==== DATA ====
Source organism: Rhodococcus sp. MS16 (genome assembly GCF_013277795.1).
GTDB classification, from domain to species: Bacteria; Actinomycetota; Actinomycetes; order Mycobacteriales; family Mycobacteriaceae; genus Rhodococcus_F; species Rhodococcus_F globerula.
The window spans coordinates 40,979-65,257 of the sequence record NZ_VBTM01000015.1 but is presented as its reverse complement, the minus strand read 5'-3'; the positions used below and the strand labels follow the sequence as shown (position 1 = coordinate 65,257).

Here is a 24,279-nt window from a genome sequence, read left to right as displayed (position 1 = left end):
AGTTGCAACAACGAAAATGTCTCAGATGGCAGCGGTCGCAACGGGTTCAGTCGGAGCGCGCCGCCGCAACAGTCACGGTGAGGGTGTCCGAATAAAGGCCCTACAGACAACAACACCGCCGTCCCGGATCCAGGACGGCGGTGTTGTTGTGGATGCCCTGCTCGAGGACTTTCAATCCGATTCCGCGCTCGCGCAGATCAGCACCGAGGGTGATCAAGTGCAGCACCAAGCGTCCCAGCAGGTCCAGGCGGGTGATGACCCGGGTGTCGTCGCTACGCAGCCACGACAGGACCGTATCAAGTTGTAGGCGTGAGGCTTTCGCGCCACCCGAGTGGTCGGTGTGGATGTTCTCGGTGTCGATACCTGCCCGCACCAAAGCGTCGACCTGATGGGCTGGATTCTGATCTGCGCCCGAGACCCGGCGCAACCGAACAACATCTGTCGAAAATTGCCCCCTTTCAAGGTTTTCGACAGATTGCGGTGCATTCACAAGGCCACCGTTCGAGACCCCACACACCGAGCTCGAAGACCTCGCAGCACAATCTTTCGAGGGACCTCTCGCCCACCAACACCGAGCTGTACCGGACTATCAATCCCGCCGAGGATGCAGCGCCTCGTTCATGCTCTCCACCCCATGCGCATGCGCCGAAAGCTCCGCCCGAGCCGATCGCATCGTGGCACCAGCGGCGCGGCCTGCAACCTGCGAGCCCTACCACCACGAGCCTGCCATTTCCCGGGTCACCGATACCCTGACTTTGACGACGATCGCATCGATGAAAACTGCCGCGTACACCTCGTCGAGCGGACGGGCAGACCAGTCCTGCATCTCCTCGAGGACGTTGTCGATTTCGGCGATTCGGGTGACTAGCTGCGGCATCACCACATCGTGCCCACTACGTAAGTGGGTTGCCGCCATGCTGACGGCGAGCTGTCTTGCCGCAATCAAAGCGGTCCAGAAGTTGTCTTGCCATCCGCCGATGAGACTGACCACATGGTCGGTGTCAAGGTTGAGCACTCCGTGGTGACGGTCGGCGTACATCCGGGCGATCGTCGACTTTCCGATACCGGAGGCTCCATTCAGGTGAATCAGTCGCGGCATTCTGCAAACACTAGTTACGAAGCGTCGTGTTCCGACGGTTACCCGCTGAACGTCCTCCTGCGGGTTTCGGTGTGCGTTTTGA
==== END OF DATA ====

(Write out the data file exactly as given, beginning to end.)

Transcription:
Source organism: Rhodococcus sp. MS16 (genome assembly GCF_013277795.1).
GTDB classification, from domain to species: Bacteria; Actinomycetota; Actinomycetes; order Mycobacteriales; family Mycobacteriaceae; genus Rhodococcus_F; species Rhodococcus_F globerula.
The window spans coordinates 40,979-65,257 of the sequence record NZ_VBTM01000015.1 but is presented as its reverse complement, the minus strand read 5'-3'; the positions used below and the strand labels follow the sequence as shown (position 1 = coordinate 65,257).

Here is a 24,279-nt window from a genome sequence, read left to right as displayed (position 1 = left end):
AGTTGCAACAACGAAAATGTCTCAGATGGCAGCGGTCGCAACGGGTTCAGTCGGAGCGCGCCGCCGCAACAGTCACGGTGAGGGTGTCCGAATAAAGGCCCTACAGACAACAACACCGCCGTCCCGGATCCAGGACGGCGGTGTTGTTGTGGATGCCCTGCTCGAGGACTTTCAATCCGATTCCGCGCTCGCGCAGATCAGCACCGAGGGTGATCAAGTGCAGCACCAAGCGTCCCAGCAGGTCCAGGCGGGTGATGACCCGGGTGTCGTCGCTACGCAGCCACGACAGGACCGTATCAAGTTGTAGGCGTGAGGCTTTCGCGCCACCCGAGTGGTCGGTGTGGATGTTCTCGGTGTCGATACCTGCCCGCACCAAAGCGTCGACCTGATGGGCTGGATTCTGATCTGCGCCCGAGACCCGGCGCAACCGAACAACATCTGTCGAAAATTGCCCCCTTTCAAGGTTTTCGACAGATTGCGGTGCATTCACAAGGCCACCGTTCGAGACCCCACACACCGAGCTCGAAGACCTCGCAGCACAATCTTTCGAGGGACCTCTCGCCCACCAACACCGAGCTGTACCGGACTATCAATCCCGCCGAGGATGCAGCGCCTCGTTCATGCTCTCCACCCCATGCGCATGCGCCGAAAGCTCCGCCCGAGCCGATCGCATCGTGGCACCAGCGGCGCGGCCTGCAACCTGCGAGCCCTACCACCACGAGCCTGCCATTTCCCGGGTCACCGATACCCTGACTTTGACGACGATCGCATCGATGAAAACTGCCGCGTACACCTCGTCGAGCGGACGGGCAGACCAGTCCTGCATCTCCTCGAGGACGTTGTCGATTTCGGCGATTCGGGTGACTAGCTGCGGCATCACCACATCGTGCCCACTACGTAAGTGGGTTGCCGCCATGCTGACGGCGAGCTGTCTTGCCGCAATCAAAGCGGTCCAGAAGTTGTCTTGCCATCCGCCGATGAGACTGACCACATGGTCGGTGTCAAGGTTGAGCACTCCGTGGTGACGGTCGGCGTACATCCGGGCGATCGTCGACTTTCCGATACCGGAGGCTCCATTCAGGTGAATCAGTCGCGGCATTCTGCAAACACTAGTTACGAAGCGTCGTGTTCCGACGGTTACCCGCTGAACGTCCTCCTGCGGGTTTCGGTGTGCGTTTTGA